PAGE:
“This paper adopts autoethnography in order to explore the hidden, intricate and interwoven nature of the construction and contestation of male homosexual identities within the landscapes of public spaces in rural Essex. Specifically, it analyses the co-constitutive relationship between homosexual male identities and the rural landscapes, citing the importance of analysing emotional responses to the landscape in understanding the intricate webs of spatialities of male homosexual identity. Challenging normative notions of the hegemony of heterosexual identity within rural areas, analysis of thirty-four days of consecutive analytic autoethnography demonstrates how fields and farmland evoke a unique emotional experience. The nuances of this experience are discussed in relation to three themes: sanctuary, wilderness and nostalgia. Overarching these three themes is a broad recognition of how the mediation of homosexual male identities by rural landscapes is fundamentally therapeutic against a background of hegemonic heteronormativity embedded into rural society. In concluding, this paper emphasises the potential utility of formulating such emotional self-cartographies for comprehending the symbiotic relationship between sexual identity and landscapes, and more broadly underscores the need to consider emotion when researching rural geographies of sexualities.”

With sessions entitled ‘Bloodied Landscapes’, ‘Imagined Landscapes’ and ‘Emotional Landscapes’, it is shaping up to be a fascinating opportunity to see the interdisciplinary interaction and scholarship currently happening within landscape studies from different arenas around the academy. This is evident in the ‘Emotional Landscapes’ session that I will be presenting in, whereby my paper regarding the geographies of sexualities sits besides a discussion of romance, grief and masculinity in Moreland as well as a presentation on the literary portrayals of the Clerical Rambler. I feel honoured to have the opportunity to partake in such interdisciplinary discussion.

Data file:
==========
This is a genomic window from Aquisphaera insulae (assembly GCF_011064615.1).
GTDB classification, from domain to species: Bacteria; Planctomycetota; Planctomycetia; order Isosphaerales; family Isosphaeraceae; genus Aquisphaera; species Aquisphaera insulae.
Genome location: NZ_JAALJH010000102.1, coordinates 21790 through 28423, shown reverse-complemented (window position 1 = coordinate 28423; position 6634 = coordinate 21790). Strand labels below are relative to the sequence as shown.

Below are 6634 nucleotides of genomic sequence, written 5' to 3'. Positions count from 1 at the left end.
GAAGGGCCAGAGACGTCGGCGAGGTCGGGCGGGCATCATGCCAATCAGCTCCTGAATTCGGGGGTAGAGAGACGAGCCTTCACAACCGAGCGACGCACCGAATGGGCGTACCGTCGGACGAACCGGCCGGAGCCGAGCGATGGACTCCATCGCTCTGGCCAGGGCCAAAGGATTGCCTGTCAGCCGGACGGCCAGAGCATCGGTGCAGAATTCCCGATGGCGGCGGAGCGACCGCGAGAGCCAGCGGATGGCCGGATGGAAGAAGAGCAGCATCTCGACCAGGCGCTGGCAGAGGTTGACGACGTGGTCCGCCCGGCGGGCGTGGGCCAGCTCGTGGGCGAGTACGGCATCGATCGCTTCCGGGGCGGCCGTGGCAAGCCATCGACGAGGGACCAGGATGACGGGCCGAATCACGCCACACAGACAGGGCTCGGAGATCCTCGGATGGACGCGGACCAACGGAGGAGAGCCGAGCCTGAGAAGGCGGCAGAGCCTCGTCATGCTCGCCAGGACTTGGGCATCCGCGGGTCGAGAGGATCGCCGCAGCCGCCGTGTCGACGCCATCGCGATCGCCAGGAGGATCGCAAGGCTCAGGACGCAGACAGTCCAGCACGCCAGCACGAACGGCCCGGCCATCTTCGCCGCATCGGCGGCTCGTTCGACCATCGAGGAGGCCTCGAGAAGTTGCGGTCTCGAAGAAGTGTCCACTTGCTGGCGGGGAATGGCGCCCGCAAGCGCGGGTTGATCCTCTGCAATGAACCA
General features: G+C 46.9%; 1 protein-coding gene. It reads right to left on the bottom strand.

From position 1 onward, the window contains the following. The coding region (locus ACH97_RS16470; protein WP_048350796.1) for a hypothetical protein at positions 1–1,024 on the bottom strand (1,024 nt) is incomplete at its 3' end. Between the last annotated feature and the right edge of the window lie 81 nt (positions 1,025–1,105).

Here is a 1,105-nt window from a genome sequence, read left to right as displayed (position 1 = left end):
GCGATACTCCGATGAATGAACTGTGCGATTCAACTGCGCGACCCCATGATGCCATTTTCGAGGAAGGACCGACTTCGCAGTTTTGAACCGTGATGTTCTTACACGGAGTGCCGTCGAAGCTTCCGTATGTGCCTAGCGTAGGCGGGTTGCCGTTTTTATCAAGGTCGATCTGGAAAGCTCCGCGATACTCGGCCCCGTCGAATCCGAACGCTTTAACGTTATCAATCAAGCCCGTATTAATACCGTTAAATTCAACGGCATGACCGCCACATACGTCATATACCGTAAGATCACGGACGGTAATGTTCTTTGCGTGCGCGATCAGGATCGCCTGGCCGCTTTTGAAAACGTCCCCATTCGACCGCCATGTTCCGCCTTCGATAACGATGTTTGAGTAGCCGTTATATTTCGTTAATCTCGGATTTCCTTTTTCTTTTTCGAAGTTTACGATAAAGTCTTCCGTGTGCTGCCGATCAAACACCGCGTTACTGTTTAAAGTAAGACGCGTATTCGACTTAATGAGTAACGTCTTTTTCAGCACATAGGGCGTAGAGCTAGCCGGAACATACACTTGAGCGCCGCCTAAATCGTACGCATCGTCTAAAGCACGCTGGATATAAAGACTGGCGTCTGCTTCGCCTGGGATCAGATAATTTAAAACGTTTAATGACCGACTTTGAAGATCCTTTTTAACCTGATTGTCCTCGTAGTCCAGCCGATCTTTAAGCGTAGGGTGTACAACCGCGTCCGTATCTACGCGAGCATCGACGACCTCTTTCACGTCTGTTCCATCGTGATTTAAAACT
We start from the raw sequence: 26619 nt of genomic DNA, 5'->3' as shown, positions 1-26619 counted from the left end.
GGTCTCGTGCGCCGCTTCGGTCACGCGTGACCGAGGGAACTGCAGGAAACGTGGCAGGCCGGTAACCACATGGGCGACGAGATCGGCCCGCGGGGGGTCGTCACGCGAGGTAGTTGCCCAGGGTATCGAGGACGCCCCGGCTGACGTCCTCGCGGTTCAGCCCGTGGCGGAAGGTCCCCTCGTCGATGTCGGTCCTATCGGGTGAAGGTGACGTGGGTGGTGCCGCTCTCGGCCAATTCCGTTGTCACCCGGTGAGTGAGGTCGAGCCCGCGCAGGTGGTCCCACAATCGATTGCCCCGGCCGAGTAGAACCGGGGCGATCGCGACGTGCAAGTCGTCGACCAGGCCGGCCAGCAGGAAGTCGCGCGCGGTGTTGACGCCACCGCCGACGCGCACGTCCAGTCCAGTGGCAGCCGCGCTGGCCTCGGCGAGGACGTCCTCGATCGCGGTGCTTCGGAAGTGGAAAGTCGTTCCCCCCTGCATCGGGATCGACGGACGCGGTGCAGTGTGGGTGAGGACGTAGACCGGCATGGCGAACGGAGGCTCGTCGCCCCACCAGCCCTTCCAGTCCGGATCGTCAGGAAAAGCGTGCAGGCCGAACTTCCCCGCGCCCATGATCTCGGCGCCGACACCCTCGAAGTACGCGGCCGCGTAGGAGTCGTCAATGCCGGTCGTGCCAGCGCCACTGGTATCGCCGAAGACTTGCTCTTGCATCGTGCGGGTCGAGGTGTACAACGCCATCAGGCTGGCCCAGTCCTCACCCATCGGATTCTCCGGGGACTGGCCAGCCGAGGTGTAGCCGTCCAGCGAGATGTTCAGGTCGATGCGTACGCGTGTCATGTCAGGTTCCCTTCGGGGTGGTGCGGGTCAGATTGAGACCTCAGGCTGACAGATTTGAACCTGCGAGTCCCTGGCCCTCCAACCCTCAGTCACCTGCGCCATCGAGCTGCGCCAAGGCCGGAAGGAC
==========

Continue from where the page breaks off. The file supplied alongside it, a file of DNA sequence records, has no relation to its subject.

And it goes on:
One nagging question however remains rather prominent for me, something dominating my thoughts of late whenever thinking of this particular opportunity. How do I feel about having to intimately portray my sexuality and its everyday spatial and temporal idiosyncrasies to the world? This concurrent concern I knew all along was going to be an inherent part of adopting an autoethnographically-oriented methodological attack, yet its evident significance and meaning is only just becoming realized to me 18 months down the line. However I reason that in invoking such self-display I will hopefully be following in the fascinating footsteps of some other socio-cultural geographers who I would argue have advanced geographies of sexualities scholarship considerably through invoking their own experiences, emotions, feelings, behaviours and cognitive sensations as their core empirical material. Through chatting with other members of this academic community, I have gathered that this concern is very much characteristic of the requisite nerves synonymous with your first conference presentation. My mind is therefore (momentarily) eased. Nonetheless, I cannot wait to grab this opportunity and see where it takes me.

Oliver Knight, MA Cultural Geography (Research).